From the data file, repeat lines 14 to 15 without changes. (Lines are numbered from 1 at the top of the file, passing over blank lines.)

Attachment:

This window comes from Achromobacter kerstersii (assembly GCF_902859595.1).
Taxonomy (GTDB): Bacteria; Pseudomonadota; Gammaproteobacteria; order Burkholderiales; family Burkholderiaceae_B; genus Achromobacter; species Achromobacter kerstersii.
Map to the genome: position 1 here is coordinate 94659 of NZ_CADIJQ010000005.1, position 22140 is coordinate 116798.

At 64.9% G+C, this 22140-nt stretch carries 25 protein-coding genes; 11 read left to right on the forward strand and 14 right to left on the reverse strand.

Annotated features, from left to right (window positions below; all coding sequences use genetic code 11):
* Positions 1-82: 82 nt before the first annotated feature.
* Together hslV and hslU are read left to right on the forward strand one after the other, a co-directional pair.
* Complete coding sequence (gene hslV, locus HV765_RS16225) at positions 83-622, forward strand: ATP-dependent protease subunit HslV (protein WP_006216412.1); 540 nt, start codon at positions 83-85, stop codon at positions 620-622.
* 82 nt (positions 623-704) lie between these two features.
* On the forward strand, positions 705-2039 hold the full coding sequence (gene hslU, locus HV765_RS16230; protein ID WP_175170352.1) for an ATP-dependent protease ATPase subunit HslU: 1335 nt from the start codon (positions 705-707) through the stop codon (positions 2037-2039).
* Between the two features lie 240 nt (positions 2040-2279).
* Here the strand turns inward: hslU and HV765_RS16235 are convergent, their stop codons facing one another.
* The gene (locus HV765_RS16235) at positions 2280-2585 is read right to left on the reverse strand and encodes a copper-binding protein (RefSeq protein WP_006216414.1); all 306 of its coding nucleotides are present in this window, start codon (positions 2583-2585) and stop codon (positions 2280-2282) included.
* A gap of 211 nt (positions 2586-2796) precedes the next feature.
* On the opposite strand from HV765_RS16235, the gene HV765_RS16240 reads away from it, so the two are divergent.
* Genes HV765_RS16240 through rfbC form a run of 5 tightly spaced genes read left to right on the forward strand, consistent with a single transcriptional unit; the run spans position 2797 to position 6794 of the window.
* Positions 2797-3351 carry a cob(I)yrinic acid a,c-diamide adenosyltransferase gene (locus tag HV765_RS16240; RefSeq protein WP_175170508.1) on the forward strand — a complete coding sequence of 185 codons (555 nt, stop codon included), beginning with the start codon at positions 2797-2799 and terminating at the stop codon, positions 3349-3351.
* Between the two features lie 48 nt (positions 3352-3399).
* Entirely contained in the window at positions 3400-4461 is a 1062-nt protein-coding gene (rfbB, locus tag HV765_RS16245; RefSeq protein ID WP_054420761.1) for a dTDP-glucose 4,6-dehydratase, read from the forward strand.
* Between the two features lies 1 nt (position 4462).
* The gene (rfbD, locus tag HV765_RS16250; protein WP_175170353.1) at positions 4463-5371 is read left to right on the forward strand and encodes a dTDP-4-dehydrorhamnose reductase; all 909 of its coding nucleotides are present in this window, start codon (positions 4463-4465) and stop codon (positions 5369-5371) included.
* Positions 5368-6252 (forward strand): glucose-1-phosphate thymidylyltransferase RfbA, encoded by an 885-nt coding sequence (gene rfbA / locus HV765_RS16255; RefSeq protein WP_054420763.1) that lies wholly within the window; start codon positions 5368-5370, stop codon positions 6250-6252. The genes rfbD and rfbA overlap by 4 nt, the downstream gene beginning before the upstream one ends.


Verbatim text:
* A gap of 211 nt (positions 2586-2796) precedes the next feature.
* On the opposite strand from HV765_RS16235, the gene HV765_RS16240 reads away from it, so the two are divergent.